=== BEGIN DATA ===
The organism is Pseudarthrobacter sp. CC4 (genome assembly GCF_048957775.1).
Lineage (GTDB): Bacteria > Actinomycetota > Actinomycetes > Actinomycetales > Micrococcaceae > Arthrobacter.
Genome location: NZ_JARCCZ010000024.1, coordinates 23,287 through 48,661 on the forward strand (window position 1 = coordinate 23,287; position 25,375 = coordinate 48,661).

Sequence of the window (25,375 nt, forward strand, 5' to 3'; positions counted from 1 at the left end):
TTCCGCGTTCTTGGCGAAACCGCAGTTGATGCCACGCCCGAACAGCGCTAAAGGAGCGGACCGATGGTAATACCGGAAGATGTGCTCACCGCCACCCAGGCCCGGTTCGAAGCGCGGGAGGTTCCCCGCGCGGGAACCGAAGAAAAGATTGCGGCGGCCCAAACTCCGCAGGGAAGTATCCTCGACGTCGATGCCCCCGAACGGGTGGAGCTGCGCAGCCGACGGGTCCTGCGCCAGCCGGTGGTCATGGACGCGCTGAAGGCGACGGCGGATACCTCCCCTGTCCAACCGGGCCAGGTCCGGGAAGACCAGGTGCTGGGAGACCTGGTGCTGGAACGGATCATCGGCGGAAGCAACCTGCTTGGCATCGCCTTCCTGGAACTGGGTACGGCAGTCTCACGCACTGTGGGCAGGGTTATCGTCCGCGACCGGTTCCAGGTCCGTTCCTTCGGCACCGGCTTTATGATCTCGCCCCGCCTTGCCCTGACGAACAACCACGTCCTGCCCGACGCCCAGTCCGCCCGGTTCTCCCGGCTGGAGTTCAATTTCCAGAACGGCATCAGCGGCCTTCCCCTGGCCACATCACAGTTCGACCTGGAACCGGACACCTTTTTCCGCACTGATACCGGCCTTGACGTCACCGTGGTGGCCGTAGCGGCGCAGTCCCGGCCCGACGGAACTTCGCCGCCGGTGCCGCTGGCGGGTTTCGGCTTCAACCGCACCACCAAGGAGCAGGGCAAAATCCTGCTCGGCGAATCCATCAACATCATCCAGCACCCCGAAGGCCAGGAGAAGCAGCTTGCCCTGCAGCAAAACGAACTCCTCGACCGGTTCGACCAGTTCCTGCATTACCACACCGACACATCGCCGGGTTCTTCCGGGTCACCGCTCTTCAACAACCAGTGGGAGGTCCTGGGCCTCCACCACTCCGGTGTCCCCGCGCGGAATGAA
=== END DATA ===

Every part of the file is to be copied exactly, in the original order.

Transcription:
The organism is Pseudarthrobacter sp. CC4 (genome assembly GCF_048957775.1).
Lineage (GTDB): Bacteria > Actinomycetota > Actinomycetes > Actinomycetales > Micrococcaceae > Arthrobacter.
Genome location: NZ_JARCCZ010000024.1, coordinates 23,287 through 48,661 on the forward strand (window position 1 = coordinate 23,287; position 25,375 = coordinate 48,661).

Sequence of the window (25,375 nt, forward strand, 5' to 3'; positions counted from 1 at the left end):
TTCCGCGTTCTTGGCGAAACCGCAGTTGATGCCACGCCCGAACAGCGCTAAAGGAGCGGACCGATGGTAATACCGGAAGATGTGCTCACCGCCACCCAGGCCCGGTTCGAAGCGCGGGAGGTTCCCCGCGCGGGAACCGAAGAAAAGATTGCGGCGGCCCAAACTCCGCAGGGAAGTATCCTCGACGTCGATGCCCCCGAACGGGTGGAGCTGCGCAGCCGACGGGTCCTGCGCCAGCCGGTGGTCATGGACGCGCTGAAGGCGACGGCGGATACCTCCCCTGTCCAACCGGGCCAGGTCCGGGAAGACCAGGTGCTGGGAGACCTGGTGCTGGAACGGATCATCGGCGGAAGCAACCTGCTTGGCATCGCCTTCCTGGAACTGGGTACGGCAGTCTCACGCACTGTGGGCAGGGTTATCGTCCGCGACCGGTTCCAGGTCCGTTCCTTCGGCACCGGCTTTATGATCTCGCCCCGCCTTGCCCTGACGAACAACCACGTCCTGCCCGACGCCCAGTCCGCCCGGTTCTCCCGGCTGGAGTTCAATTTCCAGAACGGCATCAGCGGCCTTCCCCTGGCCACATCACAGTTCGACCTGGAACCGGACACCTTTTTCCGCACTGATACCGGCCTTGACGTCACCGTGGTGGCCGTAGCGGCGCAGTCCCGGCCCGACGGAACTTCGCCGCCGGTGCCGCTGGCGGGTTTCGGCTTCAACCGCACCACCAAGGAGCAGGGCAAAATCCTGCTCGGCGAATCCATCAACATCATCCAGCACCCCGAAGGCCAGGAGAAGCAGCTTGCCCTGCAGCAAAACGAACTCCTCGACCGGTTCGACCAGTTCCTGCATTACCACACCGACACATCGCCGGGTTCTTCCGGGTCACCGCTCTTCAACAACCAGTGGGAGGTCCTGGGCCTCCACCACTCCGGTGTCCCCGCGCGGAATGAA